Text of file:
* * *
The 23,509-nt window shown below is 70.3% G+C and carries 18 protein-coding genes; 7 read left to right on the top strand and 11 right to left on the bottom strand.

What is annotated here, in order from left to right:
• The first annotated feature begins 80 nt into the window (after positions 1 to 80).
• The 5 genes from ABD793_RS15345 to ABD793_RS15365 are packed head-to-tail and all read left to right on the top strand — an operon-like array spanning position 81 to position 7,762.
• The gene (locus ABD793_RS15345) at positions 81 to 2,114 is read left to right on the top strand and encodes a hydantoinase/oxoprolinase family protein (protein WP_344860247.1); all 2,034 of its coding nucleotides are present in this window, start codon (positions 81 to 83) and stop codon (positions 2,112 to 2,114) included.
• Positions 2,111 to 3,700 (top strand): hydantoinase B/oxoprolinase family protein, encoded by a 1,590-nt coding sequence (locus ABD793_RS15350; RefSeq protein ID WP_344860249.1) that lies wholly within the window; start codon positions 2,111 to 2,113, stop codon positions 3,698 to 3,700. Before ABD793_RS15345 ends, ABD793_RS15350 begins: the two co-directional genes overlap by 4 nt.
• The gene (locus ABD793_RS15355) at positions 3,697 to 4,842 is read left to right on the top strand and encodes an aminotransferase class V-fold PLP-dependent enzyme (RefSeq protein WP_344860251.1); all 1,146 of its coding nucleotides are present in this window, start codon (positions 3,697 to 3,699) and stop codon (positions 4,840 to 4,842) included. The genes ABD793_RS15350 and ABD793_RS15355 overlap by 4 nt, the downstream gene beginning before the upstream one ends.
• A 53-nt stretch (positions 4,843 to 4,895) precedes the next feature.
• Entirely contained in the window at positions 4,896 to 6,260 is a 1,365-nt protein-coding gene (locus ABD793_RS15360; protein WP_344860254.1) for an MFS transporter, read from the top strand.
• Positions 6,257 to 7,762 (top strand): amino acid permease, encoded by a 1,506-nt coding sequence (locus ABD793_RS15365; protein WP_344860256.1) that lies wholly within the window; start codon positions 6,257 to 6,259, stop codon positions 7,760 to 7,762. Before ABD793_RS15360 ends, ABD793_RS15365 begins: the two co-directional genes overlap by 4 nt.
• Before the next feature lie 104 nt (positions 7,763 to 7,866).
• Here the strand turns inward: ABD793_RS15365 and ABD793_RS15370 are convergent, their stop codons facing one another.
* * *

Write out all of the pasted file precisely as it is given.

The 23,509-nt window shown below is 70.3% G+C and carries 18 protein-coding genes; 7 read left to right on the top strand and 11 right to left on the bottom strand.

What is annotated here, in order from left to right:
• The first annotated feature begins 80 nt into the window (after positions 1 to 80).
• The 5 genes from ABD793_RS15345 to ABD793_RS15365 are packed head-to-tail and all read left to right on the top strand — an operon-like array spanning position 81 to position 7,762.
• The gene (locus ABD793_RS15345) at positions 81 to 2,114 is read left to right on the top strand and encodes a hydantoinase/oxoprolinase family protein (protein WP_344860247.1); all 2,034 of its coding nucleotides are present in this window, start codon (positions 81 to 83) and stop codon (positions 2,112 to 2,114) included.
• Positions 2,111 to 3,700 (top strand): hydantoinase B/oxoprolinase family protein, encoded by a 1,590-nt coding sequence (locus ABD793_RS15350; RefSeq protein ID WP_344860249.1) that lies wholly within the window; start codon positions 2,111 to 2,113, stop codon positions 3,698 to 3,700. Before ABD793_RS15345 ends, ABD793_RS15350 begins: the two co-directional genes overlap by 4 nt.
• The gene (locus ABD793_RS15355) at positions 3,697 to 4,842 is read left to right on the top strand and encodes an aminotransferase class V-fold PLP-dependent enzyme (RefSeq protein WP_344860251.1); all 1,146 of its coding nucleotides are present in this window, start codon (positions 3,697 to 3,699) and stop codon (positions 4,840 to 4,842) included. The genes ABD793_RS15350 and ABD793_RS15355 overlap by 4 nt, the downstream gene beginning before the upstream one ends.
• A 53-nt stretch (positions 4,843 to 4,895) precedes the next feature.
• Entirely contained in the window at positions 4,896 to 6,260 is a 1,365-nt protein-coding gene (locus ABD793_RS15360; protein WP_344860254.1) for an MFS transporter, read from the top strand.
• Positions 6,257 to 7,762 (top strand): amino acid permease, encoded by a 1,506-nt coding sequence (locus ABD793_RS15365; protein WP_344860256.1) that lies wholly within the window; start codon positions 6,257 to 6,259, stop codon positions 7,760 to 7,762. Before ABD793_RS15360 ends, ABD793_RS15365 begins: the two co-directional genes overlap by 4 nt.
• Before the next feature lie 104 nt (positions 7,763 to 7,866).
• Here the strand turns inward: ABD793_RS15365 and ABD793_RS15370 are convergent, their stop codons facing one another.